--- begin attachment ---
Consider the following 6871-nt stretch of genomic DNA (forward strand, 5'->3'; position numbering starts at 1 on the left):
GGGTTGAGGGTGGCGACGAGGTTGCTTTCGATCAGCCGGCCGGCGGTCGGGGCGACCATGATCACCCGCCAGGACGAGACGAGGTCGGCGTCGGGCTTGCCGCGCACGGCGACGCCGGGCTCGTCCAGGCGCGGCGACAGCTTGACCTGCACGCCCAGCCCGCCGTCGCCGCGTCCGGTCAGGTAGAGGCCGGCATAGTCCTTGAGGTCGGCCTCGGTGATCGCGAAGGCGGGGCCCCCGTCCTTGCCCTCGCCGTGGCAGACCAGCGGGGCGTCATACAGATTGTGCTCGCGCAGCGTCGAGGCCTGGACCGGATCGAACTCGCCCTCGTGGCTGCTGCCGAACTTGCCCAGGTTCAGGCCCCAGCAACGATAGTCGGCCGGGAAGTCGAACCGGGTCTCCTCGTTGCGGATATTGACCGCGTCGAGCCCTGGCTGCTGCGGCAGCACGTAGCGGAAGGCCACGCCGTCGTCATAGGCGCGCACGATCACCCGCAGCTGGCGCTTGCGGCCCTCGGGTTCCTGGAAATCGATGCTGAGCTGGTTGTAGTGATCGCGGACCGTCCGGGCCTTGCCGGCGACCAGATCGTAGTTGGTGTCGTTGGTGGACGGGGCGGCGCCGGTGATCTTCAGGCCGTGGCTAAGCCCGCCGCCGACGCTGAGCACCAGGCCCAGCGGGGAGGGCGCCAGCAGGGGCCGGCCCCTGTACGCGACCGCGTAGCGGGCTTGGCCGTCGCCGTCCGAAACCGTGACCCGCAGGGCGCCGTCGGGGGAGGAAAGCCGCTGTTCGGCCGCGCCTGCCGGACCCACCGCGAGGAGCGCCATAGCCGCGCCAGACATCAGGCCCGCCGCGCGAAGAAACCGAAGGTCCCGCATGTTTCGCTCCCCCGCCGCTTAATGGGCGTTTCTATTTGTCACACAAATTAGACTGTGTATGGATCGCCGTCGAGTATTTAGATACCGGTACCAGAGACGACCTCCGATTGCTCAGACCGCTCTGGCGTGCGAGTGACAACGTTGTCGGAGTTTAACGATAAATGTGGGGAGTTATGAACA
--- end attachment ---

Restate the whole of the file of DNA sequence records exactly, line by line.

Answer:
Consider the following 6871-nt stretch of genomic DNA (forward strand, 5'->3'; position numbering starts at 1 on the left):
GGGTTGAGGGTGGCGACGAGGTTGCTTTCGATCAGCCGGCCGGCGGTCGGGGCGACCATGATCACCCGCCAGGACGAGACGAGGTCGGCGTCGGGCTTGCCGCGCACGGCGACGCCGGGCTCGTCCAGGCGCGGCGACAGCTTGACCTGCACGCCCAGCCCGCCGTCGCCGCGTCCGGTCAGGTAGAGGCCGGCATAGTCCTTGAGGTCGGCCTCGGTGATCGCGAAGGCGGGGCCCCCGTCCTTGCCCTCGCCGTGGCAGACCAGCGGGGCGTCATACAGATTGTGCTCGCGCAGCGTCGAGGCCTGGACCGGATCGAACTCGCCCTCGTGGCTGCTGCCGAACTTGCCCAGGTTCAGGCCCCAGCAACGATAGTCGGCCGGGAAGTCGAACCGGGTCTCCTCGTTGCGGATATTGACCGCGTCGAGCCCTGGCTGCTGCGGCAGCACGTAGCGGAAGGCCACGCCGTCGTCATAGGCGCGCACGATCACCCGCAGCTGGCGCTTGCGGCCCTCGGGTTCCTGGAAATCGATGCTGAGCTGGTTGTAGTGATCGCGGACCGTCCGGGCCTTGCCGGCGACCAGATCGTAGTTGGTGTCGTTGGTGGACGGGGCGGCGCCGGTGATCTTCAGGCCGTGGCTAAGCCCGCCGCCGACGCTGAGCACCAGGCCCAGCGGGGAGGGCGCCAGCAGGGGCCGGCCCCTGTACGCGACCGCGTAGCGGGCTTGGCCGTCGCCGTCCGAAACCGTGACCCGCAGGGCGCCGTCGGGGGAGGAAAGCCGCTGTTCGGCCGCGCCTGCCGGACCCACCGCGAGGAGCGCCATAGCCGCGCCAGACATCAGGCCCGCCGCGCGAAGAAACCGAAGGTCCCGCATGTTTCGCTCCCCCGCCGCTTAATGGGCGTTTCTATTTGTCACACAAATTAGACTGTGTATGGATCGCCGTCGAGTATTTAGATACCGGTACCAGAGACGACCTCCGATTGCTCAGACCGCTCTGGCGTGCGAGTGACAACGTTGTCGGAGTTTAACGATAAATGTGGGGAGTTATGAACA